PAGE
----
Bar none, this is the best article I have read on the topic:
In a nutshell, to answer your questions:
- What's the big deal with 4K sectors?
The primary advantage is more efficient use of the raw storage space. The necessary ECC calculations were starting to provide diminishing returns using 512 byte sectors, but they can be done much more efficiently on larger sector sizes.
- Is it marketing hype, or a real advantage?
The real advantage is that drives larger than 2TB will be more affordable and reliable sooner than without the transition. The same idea holds for smaller drives too, but the returns aren't as dramatic. There are some theoretical advantages to having the sector size map to the common allocation size in a volume (4K for NTFS is about as common as dirt) and memory pages are generally 4K in size as well (makes the pagefile/swap happy).
- Why should somebody building a new PC care, or not, about 4K sectors?
Today - the only thing you should care about it is probably not getting one. There are still a few kinks that are being worked out that if you aren't aware of might cause you grief. Windows XP support is one, the drives lying about their geometry is another.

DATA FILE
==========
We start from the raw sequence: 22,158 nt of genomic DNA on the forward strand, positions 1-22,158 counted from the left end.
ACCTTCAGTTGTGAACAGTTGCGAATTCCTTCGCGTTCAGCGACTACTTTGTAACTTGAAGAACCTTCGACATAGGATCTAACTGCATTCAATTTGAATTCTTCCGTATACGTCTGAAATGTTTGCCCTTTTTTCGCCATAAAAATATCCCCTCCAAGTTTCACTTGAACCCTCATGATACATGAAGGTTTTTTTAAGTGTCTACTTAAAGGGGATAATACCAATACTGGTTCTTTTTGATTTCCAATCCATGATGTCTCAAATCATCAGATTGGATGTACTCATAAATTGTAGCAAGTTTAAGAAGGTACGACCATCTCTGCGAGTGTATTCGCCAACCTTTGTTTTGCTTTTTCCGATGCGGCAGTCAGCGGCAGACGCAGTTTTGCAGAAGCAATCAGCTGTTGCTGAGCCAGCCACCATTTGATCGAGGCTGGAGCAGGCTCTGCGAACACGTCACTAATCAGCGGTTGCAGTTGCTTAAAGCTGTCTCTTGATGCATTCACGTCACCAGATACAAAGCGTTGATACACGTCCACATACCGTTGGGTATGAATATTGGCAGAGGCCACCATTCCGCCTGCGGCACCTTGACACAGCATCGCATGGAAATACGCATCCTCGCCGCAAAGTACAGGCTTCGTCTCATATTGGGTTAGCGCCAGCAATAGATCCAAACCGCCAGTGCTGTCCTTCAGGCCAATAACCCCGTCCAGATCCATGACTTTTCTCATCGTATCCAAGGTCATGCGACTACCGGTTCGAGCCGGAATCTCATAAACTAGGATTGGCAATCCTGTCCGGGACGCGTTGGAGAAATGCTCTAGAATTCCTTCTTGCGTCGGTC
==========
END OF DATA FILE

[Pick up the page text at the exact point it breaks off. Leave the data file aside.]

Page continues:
- Why is this transition taking place now? Why didn't it happen sooner?
It has been in transition for many years already, but consumer drives are just starting to appear on the market.
- Are there things to look out for when buying a 4K sector hard drive? e.g. incompatibility?
You probably won't experience a problem with Windows 7 or Vista, but any of the older Microsoft OS's might cause you grief. There is compatibility built in, but because of sector alignment issues it might cause performance degradation.
- Anything else we should know about 4K sectors?
Read the article, brush up on your math, and then read it again. Really it is a good thing and will enable the storage industry to continue forward more rapidly.